The "Iowa Initiative to Reduce Unintended Pregnancies" brought a national expert to Iowa on Monday to talk about more than just teenagers. Sarah Brown, C.E.O. of a national campaign to reduce unplanned pregnancies, says while the rate of teenage pregancies has declined, that’s not the case among people in their 20s.
"What’s going on with people 18 to 30? Why are they not better at sort of planning pregnancies, managing the start of their families?" she asks. "But it’s not just Iowa. This is a national problem. These rates are flat or getting worse, coast-to-coast." While issues like the importance of nutrition and exercise are commonly aired in public, Brown says too often the health issues of reproduction and child-bearing are ignored.
"Nationwide almost 45 percent of unplanned pregnancies are amongst Caucasian young women and about 40 percent are among women who have some college education," Brown says. "…This is a very, very common, widespread problem. About half of pregnancies are unplanned in this state and nationwide." According to Brown, Americans are still skittish about talking about pregnancy planning and pregnancy prevention.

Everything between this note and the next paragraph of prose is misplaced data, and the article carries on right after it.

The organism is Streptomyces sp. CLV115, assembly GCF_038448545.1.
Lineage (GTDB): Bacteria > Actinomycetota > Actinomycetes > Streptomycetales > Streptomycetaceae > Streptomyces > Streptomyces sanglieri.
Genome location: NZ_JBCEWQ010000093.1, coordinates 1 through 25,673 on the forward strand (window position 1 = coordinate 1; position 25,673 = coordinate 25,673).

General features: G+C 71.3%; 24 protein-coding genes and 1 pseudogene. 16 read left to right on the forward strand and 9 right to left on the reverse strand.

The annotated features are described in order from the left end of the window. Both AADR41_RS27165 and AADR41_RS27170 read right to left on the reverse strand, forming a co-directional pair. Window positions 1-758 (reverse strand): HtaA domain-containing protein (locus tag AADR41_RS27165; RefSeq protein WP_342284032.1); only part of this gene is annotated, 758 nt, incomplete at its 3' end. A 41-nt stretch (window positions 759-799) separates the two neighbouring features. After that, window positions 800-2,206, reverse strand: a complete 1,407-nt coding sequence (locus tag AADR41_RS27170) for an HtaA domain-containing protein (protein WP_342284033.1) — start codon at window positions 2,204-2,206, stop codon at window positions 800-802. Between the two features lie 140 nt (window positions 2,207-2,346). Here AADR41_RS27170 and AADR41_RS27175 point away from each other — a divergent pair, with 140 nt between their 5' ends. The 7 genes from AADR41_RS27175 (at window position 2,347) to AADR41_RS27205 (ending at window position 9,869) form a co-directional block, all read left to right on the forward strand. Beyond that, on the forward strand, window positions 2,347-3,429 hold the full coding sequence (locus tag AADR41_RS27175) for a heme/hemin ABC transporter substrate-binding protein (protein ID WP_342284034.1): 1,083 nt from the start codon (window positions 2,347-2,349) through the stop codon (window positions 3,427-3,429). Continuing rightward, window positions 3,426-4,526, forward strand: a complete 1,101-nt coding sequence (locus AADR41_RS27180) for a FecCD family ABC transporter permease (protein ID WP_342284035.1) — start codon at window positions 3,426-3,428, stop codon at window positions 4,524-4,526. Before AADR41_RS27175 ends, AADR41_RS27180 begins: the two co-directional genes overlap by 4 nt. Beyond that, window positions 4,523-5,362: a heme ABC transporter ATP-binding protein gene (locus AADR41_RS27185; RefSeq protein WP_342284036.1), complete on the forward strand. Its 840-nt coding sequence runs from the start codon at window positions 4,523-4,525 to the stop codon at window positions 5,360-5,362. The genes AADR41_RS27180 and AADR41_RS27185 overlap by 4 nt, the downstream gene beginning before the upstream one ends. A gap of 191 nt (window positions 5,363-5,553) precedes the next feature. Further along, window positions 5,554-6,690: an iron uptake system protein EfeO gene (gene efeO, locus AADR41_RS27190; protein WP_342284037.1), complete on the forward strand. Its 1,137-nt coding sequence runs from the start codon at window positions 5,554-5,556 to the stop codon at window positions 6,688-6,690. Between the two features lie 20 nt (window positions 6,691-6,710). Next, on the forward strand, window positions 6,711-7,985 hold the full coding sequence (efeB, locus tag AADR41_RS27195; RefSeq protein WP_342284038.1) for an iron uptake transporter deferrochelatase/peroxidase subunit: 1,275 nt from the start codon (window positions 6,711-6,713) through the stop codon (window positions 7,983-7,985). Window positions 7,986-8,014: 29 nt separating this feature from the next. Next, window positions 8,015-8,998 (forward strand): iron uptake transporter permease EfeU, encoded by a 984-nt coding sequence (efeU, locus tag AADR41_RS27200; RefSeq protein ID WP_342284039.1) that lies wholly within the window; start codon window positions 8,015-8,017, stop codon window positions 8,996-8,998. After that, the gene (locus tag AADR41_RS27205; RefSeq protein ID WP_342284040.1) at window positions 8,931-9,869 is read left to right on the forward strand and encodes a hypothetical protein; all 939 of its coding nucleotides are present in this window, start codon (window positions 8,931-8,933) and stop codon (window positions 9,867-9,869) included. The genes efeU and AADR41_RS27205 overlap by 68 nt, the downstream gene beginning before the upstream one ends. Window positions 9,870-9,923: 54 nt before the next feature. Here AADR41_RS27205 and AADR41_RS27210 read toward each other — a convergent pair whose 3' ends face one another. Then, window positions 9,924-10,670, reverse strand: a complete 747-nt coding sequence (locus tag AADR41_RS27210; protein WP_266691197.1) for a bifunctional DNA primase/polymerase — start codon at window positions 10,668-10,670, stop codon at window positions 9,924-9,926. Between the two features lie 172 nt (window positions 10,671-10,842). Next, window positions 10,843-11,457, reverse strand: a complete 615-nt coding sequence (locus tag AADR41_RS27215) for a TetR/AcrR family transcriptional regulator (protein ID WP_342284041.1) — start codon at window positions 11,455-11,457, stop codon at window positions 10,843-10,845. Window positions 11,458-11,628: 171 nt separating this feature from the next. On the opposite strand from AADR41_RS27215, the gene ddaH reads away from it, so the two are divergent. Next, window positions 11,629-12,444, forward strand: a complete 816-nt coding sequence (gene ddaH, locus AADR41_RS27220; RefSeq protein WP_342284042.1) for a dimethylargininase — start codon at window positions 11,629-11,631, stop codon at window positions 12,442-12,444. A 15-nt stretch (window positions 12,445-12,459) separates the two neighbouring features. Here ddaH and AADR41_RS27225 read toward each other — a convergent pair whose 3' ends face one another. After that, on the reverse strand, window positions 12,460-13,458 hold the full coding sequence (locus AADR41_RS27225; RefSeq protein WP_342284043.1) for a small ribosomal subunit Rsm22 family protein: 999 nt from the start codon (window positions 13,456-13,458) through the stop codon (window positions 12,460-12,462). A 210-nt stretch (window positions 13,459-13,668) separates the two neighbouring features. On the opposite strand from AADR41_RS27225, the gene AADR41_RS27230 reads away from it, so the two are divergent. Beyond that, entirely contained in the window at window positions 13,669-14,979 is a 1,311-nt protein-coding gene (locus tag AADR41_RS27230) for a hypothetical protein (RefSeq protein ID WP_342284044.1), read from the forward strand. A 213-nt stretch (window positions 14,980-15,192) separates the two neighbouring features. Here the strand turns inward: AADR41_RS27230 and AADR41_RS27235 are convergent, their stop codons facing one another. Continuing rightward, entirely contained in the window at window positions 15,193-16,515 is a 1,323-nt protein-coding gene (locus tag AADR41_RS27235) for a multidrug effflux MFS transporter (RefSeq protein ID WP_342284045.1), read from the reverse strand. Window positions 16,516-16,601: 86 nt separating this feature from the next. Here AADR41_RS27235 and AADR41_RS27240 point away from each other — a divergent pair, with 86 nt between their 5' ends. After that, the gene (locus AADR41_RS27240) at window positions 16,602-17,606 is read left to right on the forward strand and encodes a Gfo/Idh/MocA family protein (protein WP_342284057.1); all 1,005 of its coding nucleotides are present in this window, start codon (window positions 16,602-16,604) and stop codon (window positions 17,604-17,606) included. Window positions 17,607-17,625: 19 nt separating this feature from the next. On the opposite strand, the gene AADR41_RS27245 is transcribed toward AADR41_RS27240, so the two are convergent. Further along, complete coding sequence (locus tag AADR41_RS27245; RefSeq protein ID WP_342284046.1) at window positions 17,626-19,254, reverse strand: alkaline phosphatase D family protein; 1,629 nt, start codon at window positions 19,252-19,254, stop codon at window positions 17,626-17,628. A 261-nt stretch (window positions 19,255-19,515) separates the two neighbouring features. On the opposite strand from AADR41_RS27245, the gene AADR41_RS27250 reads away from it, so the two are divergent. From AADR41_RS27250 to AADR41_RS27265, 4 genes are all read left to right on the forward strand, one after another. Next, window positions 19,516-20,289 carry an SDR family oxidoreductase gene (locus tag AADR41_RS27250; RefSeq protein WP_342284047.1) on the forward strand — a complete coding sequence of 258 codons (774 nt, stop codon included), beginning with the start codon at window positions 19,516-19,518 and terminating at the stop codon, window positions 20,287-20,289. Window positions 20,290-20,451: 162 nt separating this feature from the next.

"Ninety-eight percent of sexually-active Americans have used family planning at some point in their lives," she says. " This is a very mainstream activity, but we don’t talk about it enough." For example, Brown says too few women know the full range of options available to prevent pregnancies.
"Getting pregnant, having babies and raising families is one of the most important things any of us do and it’s also one of the most expensive," Brown says. "…The notion that half of pregnancies occur when somebody wasn’t planning to do that…strikes most people as a sort of wake-up call." Former Iowa First Lady Christie Vilsack is leading the Iowa Initiative to Reduce Unplanned Pregnancies.